OSU homecoming traditions are BIG
Friday night Walkaround can draw as many as 100,000 people
Any way you look at it, homecoming at Oklahoma State University is huge. The decorations are enormous. The crowd at Friday night’s Walkaround can reach 100,000 when the weather cooperates. The Sea of Orange Parade will have more than 140 entries this year.
“Everything about this homecoming makes it one of the biggest in the country,” said Chris Batchelder, OSU Alumni Association president. “We are ready for the annual descent upon our little community.
“It has become such a great tradition for us. Every university has something that they’re known for. At Oklahoma State, homecoming is our thing. So many people build their year around it. It’s the thing we’re most proud of,” Batchelder said.
When the Baylor versus OSU football game kicks off at 2:30 p.m. Saturday, Batchelder, his staff and the dozens of students volunteers who have spent months planning and coordinating every homecoming activity will finally be able to take a deep breath.
Homecoming 2017: ‘Herald Your Fame’ — a phrase taken from the OSU Alma Mater — began Oct. 5 with the Cowboy Stampeded Rodeo and culminates with “the mass hysteria during halftime to give out all the awards,” Batchelder said.
Students covered the library lawn with creative signs for homecoming week and painted encouraging words in bright orange along the route the football players will take to the stadium Saturday. A carnival, chili cook-off, student basketball tournament, campus tours and tailgating fill in the agenda.
“The greatest thing about OSU homecoming is it truly is one of a kind. It goes on for 10 days,” Batchelder said.
OSU alumnus and champion golfer Rickie Fowler is this year’s grand marshal. Fowler will take part in several events, including Homecoming & Hoops on Friday, the parade at 9 a.m. Saturday, the Cowboy Corral Pep Rally before the football game and the presentation of homecoming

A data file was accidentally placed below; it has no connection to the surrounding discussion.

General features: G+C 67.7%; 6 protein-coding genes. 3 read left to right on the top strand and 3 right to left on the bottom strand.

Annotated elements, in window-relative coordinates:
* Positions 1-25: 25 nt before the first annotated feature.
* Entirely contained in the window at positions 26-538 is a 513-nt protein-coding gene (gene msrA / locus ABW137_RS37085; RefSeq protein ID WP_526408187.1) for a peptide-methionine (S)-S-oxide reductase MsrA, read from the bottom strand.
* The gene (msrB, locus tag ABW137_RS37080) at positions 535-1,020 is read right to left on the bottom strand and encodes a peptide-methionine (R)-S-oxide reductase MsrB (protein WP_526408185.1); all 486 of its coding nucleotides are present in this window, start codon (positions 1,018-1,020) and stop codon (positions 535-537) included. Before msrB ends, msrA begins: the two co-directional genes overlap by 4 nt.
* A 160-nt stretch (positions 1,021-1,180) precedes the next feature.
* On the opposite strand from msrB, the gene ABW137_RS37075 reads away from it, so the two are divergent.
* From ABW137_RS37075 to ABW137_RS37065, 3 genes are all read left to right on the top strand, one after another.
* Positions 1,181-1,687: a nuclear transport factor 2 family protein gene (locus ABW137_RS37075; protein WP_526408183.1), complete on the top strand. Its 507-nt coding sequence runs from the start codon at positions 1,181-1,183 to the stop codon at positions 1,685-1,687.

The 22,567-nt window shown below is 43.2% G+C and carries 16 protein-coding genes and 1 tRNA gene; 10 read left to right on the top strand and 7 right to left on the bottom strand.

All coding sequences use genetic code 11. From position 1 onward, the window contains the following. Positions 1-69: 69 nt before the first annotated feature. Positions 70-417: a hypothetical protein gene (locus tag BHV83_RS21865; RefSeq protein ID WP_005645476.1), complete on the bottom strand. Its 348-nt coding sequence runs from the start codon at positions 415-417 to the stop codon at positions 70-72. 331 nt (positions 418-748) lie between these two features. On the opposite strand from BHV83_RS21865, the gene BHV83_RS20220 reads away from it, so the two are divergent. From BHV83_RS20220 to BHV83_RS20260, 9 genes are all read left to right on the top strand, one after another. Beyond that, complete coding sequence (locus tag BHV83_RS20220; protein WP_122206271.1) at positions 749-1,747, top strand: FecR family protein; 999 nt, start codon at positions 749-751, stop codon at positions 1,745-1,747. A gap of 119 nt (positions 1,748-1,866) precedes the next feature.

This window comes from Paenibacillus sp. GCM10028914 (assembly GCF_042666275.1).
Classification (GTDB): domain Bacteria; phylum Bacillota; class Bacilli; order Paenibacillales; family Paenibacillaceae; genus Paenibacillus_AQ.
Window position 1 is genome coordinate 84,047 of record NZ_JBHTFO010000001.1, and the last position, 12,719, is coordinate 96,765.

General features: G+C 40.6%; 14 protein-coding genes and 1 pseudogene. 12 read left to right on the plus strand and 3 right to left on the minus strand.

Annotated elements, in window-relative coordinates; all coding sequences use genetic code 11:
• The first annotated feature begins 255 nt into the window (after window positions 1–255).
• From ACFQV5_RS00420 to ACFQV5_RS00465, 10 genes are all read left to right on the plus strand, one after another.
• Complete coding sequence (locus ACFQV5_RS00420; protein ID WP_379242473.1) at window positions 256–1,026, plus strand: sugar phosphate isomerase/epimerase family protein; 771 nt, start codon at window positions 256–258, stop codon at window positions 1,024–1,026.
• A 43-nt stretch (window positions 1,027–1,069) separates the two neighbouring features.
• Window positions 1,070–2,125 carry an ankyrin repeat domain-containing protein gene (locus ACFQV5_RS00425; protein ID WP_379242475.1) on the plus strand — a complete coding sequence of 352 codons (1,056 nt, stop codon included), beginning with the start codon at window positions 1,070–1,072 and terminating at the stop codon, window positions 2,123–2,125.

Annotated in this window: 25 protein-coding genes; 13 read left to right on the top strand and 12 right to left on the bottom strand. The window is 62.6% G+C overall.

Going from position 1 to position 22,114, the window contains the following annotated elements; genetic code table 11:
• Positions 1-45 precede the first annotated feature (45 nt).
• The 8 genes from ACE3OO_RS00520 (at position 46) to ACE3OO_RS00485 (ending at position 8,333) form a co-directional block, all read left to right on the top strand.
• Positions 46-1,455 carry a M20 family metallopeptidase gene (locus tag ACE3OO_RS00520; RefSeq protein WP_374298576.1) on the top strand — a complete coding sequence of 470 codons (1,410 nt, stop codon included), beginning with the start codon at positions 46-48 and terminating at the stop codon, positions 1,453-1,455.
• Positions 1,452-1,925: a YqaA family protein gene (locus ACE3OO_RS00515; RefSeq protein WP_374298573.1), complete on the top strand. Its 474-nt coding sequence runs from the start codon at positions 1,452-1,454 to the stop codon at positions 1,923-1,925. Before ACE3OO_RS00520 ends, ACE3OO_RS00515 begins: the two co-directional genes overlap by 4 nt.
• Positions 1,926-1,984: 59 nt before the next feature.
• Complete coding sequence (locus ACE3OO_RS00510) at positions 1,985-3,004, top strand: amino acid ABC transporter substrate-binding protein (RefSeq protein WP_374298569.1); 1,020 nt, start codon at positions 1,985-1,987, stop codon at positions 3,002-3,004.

awards for best parade entries, Greek house decorations, lawn signs and residential hall lighting decorations.
The elaborate house decorations built each year by OSU sorority and fraternity pairs are completed and installed under deadline pressure Thursday night and Friday morning. Athletes and their coaches deliver pizzas, cookies and encouragement to the troops racing to finish the work, Batchelder said.
Walkaround — when thousands admire the results and partake of food truck fare — officially begins at 5:30 p.m. Friday, “but people don’t wait,” he said. The crowd will be gathering when the judging starts at 3 p.m.
Batchelder credits Rob Hill, director of the Stillwater Emergency Management Agency, for coordinating numerous agencies and putting “a great safety plan in place.”
The issue of safety became paramount after the tragedy during the 2015 homecoming parade. Four people died and more than 40 others were injured after a driver smashed her car into the crowd.
The disaster didn’t dampen the Cowboy spirit. Homecoming 2016 was bittersweet, but the tradition continued in its big way.
“It would have been a disservice to the lives lost not to come back strong the next year. Last year was really special for us,” Batchelder said.
Oklahoma State University students admire homecoming signs as they walk through the Edmon Low Library lawn Monday.
Emma Maritz, of Pryor, and Ridge Hughbanks, of Alva, “pomp” a portion of the house decoration for Farmhouse fraternity and Pi Beta Phi sorority as Greek houses at OSU prepare for Friday’s homecoming Walkaround.
Shawn Ferrell, 3, of Orlando, plays a game of pumpkin bowling during Tuesday night’s Harvest Carnival at the Payne County Fairgrounds.